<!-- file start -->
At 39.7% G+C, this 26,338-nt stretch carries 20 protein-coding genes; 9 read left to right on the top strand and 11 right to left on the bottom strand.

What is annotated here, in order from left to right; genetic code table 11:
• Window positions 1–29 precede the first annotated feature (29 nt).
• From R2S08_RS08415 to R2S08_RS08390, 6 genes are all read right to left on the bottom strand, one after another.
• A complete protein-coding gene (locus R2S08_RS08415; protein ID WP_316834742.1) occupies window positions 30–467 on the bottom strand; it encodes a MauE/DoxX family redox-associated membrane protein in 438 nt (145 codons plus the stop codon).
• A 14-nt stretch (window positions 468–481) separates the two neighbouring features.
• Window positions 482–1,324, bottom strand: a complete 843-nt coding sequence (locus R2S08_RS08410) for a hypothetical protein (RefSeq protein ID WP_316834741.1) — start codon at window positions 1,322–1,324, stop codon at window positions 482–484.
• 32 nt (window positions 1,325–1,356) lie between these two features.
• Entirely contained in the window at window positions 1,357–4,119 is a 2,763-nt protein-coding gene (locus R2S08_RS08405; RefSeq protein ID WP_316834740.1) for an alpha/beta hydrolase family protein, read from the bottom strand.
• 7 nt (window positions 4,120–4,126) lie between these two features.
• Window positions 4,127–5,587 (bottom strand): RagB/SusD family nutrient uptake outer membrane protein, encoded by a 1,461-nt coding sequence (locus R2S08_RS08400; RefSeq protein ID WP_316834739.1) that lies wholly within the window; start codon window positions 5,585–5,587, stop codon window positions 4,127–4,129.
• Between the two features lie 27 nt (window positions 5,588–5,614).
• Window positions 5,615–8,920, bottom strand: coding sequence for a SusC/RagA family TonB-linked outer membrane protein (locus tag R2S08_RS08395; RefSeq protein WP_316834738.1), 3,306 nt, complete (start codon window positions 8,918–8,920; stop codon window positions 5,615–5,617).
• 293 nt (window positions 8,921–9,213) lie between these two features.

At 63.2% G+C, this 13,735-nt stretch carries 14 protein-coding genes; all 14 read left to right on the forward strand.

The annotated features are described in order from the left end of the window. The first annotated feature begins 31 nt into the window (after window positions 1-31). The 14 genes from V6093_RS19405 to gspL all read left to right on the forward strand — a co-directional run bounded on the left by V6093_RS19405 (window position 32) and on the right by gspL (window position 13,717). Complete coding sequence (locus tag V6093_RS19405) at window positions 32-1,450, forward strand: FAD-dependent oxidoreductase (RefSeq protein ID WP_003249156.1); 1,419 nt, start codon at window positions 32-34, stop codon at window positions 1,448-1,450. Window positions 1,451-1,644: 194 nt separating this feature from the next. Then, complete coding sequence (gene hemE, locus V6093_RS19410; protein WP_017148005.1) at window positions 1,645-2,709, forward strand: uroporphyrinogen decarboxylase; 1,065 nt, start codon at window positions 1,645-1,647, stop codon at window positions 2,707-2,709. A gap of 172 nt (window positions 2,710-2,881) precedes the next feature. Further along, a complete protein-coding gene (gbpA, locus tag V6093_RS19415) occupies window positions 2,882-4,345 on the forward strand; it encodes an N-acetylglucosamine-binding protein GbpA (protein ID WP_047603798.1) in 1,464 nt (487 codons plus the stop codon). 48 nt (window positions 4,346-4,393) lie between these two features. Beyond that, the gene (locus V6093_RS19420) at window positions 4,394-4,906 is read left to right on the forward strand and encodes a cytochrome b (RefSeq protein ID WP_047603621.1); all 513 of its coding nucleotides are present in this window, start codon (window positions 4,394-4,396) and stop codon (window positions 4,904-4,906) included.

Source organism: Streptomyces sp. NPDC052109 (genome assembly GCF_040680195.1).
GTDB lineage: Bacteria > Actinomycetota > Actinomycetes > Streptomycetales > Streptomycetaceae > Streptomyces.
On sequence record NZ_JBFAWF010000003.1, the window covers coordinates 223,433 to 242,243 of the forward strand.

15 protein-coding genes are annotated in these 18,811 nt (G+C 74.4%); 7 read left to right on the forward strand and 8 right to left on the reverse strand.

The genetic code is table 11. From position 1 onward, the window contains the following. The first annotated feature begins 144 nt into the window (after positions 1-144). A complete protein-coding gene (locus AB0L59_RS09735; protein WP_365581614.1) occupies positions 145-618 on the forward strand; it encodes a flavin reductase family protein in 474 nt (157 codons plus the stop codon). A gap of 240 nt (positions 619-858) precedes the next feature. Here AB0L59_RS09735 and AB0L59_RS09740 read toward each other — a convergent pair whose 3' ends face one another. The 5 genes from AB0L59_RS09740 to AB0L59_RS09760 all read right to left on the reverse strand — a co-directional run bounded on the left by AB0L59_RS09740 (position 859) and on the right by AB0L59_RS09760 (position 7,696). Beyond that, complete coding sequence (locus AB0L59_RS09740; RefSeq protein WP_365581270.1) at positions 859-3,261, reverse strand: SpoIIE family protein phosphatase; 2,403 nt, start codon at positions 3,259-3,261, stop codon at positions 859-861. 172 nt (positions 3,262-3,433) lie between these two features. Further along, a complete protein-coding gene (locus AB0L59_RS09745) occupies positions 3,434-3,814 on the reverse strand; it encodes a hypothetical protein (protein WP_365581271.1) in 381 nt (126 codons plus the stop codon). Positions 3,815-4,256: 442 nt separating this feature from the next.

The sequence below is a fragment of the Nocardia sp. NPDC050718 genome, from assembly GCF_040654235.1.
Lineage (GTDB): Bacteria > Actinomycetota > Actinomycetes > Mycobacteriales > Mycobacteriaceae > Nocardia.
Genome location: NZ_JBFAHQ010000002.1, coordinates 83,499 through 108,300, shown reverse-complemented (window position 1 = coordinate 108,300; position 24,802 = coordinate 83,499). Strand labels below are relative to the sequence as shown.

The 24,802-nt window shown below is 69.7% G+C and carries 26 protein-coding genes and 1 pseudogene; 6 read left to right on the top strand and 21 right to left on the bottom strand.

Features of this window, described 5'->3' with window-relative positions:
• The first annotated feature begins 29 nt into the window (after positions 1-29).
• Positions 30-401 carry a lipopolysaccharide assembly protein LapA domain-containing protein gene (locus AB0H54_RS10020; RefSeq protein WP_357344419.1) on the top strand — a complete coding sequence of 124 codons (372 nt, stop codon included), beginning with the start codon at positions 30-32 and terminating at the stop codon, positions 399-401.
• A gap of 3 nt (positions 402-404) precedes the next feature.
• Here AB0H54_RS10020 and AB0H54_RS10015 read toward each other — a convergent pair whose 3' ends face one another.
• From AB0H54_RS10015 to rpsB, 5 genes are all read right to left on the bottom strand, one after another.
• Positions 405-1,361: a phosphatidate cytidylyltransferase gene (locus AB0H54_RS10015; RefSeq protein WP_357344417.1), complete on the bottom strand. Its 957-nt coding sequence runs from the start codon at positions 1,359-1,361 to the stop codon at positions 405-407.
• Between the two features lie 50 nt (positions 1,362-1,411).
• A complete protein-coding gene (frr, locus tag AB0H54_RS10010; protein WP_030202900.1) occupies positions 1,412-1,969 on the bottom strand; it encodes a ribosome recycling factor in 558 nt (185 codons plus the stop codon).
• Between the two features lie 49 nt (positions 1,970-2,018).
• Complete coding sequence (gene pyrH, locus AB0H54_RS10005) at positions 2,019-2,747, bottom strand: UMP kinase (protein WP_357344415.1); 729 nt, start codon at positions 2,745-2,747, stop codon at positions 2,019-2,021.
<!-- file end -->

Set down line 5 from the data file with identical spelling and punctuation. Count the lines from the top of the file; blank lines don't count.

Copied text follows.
• A complete protein-coding gene (locus R2S08_RS08415; protein ID WP_316834742.1) occupies window positions 30–467 on the bottom strand; it encodes a MauE/DoxX family redox-associated membrane protein in 438 nt (145 codons plus the stop codon).